It is, says Roberts-Smith, one of the great misconceptions of the military that it’s a rigidly hierarchical society where commanders issue orders and grunts blindly obey. Instead, he insists, leadership is structured so that every person in the chain of command can call on the knowledge and experience of the soldiers below before formulating a plan of attack. It’s a system where every voice is heard, every opinion taken into account.
“And that’s crucial to leadership – in the military or the civilian world,” says Roberts-Smith. “Because even though an individual may disagree with their leader, they’ll understand why a certain decision has been made. It’s crucial for a leader to be able to say, ‘I’ve heard what you’ve got to say. But we’re still going to do things my way, and this is why . . . ’”
This mode of leadership is particularly evident in the rarefied atmosphere of the SAS, where even the lowliest members of each patrol are highly trained professionals. Yes, the patrol commander makes the ultimate decision. But if he has a question about sniping – he asks the sniper. If he has a question about communication – he asks the signaller.
It’s a process lubricated by the oil of respect. “It’s all about understanding that every person has their place,” says Roberts-Smith, “and you respect the position they’re in. The process is collaborative – just because you’re in charge doesn’t mean you’re any better than anyone else. That’s one of the key things I’ve taken from the military to the civilian world.”
Exhibit A: when Roberts-Smith took charge at Channel 7 Queensland, his first order of duty was to sit down and have a face-to-face conversation with every single one of the company’s 200-odd employees. He wanted to know where they’d come from, where they were headed, how they planned to get there. And he listened – really listened – as they told him.
It took a fortnight to work through every person in the office. But for Roberts-Smith, it was a crucial investment. “I wanted them to understand that we’re all exactly the same. We’ve all got a job to do, we’re all entitled to respect. If you can’t show that respect then you lose the ability for empathy, the ability to understand why people think the way they do. And when you lose that, you’ll never be able to bring them along on the journey.”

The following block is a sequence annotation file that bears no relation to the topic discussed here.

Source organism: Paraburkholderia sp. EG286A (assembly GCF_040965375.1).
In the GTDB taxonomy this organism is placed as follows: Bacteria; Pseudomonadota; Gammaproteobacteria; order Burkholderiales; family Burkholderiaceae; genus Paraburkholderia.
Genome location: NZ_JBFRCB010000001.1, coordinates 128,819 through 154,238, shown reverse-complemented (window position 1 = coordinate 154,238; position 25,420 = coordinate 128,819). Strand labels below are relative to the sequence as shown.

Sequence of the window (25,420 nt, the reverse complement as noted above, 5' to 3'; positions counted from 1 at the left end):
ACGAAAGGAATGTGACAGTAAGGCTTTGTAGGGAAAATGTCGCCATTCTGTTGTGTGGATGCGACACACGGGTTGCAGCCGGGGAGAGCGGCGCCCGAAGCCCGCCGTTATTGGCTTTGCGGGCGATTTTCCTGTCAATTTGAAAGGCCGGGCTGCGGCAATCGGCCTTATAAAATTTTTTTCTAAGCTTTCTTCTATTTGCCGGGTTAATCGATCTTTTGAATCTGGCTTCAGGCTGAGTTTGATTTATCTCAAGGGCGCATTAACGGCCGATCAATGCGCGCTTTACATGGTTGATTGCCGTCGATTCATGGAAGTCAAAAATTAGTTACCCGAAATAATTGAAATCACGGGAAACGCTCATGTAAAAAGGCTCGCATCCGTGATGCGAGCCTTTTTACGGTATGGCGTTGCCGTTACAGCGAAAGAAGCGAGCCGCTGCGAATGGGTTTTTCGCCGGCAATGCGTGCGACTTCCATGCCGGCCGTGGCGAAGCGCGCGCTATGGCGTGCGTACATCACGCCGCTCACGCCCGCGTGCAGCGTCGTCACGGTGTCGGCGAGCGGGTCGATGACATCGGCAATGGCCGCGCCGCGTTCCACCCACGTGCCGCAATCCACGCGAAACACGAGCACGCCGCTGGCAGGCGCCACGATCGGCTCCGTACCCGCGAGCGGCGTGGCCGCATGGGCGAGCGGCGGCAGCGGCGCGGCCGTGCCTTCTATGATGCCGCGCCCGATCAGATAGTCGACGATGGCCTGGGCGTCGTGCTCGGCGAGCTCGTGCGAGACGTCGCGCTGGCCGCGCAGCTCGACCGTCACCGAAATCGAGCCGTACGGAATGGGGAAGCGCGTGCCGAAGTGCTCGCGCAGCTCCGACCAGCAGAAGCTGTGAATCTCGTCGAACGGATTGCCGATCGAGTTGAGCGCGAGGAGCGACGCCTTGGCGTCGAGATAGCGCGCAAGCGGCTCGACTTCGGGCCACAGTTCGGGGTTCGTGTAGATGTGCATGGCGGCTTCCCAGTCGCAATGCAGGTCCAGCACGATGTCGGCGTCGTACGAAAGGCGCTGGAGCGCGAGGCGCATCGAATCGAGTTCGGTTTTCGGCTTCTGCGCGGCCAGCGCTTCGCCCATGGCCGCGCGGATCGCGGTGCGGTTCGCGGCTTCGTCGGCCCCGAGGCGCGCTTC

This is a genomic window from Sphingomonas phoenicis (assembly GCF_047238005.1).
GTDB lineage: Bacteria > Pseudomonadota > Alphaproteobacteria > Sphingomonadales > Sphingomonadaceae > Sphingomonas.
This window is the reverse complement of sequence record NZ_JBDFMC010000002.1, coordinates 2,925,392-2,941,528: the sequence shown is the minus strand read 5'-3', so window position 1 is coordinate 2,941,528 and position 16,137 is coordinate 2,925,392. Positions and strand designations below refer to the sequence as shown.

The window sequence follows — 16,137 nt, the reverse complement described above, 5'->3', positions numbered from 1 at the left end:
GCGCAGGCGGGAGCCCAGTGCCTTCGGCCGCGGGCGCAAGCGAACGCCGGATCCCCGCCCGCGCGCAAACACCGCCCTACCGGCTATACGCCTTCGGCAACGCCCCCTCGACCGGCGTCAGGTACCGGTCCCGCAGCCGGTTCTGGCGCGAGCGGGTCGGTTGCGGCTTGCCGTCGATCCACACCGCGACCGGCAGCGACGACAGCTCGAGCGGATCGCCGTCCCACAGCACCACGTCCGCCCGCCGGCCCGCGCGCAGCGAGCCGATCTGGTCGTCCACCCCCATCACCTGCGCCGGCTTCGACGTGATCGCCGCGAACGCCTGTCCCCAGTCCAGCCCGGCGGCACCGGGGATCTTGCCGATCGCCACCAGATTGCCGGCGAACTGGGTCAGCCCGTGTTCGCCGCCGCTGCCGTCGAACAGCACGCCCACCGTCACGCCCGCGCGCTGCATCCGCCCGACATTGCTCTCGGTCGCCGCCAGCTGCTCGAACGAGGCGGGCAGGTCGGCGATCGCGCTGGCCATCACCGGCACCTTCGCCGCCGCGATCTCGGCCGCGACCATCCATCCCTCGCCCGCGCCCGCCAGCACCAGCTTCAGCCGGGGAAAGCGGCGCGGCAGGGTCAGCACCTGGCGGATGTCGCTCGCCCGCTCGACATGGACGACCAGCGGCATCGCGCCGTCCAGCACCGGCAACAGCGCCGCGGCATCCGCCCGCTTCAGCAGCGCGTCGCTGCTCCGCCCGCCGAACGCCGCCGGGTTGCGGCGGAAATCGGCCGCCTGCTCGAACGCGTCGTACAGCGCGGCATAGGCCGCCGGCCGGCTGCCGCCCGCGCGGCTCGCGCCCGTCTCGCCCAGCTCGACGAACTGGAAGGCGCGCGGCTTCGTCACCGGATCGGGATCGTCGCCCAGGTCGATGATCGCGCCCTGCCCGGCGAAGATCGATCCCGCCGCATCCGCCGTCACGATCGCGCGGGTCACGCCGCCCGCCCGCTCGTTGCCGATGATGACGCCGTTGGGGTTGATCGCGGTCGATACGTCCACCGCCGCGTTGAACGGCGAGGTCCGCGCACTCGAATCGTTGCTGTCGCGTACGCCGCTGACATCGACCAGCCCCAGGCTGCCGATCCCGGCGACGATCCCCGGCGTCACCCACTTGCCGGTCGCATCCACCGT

Make the Call
Roberts-Smith doesn’t like talking about the Victoria Cross he won in 2010. (He never refers to it by name, instead calling it “that award”.) But push him on the subject, probe that decision to leave the relative cover of the fig orchard – to sprint across 40 metres of exposed ground into a hail of bullets – and he shrugs: “Look, I had five seconds to make that decision. And it was made based on my assessment that I could reach them before they could get on to me. To make that decision, I called on all my experiences in the military. I calculated the lay of the land, the distance I had to run, the position of the enemy – and I calculated that I could probably get there.”
Yes, collaboration is crucial. But ultimately, a decision has to be made. And when that time comes, argues Roberts-Smith, the key is to act – and act fast. Make a decisive decision quickly and you’ll seize the advantage. His rule of thumb: as soon as you have 80 per cent of the information, make the call. “Because you’ll never get 100 per cent security in a decision.”
Of course, fast decisions can prove false. So what’s your move when you’ve made the call and the strategy’s unravelling? According to Roberts-Smith, this is when you need to adapt. “You have to be able to look at things from outside your normal frame of thinking. Everyone has one particular way of thinking; when you look at a problem, you’ll have a natural instinct to go for one solution. You need to know what that frame is, then be able to step outside that and look at the problem from different angles.”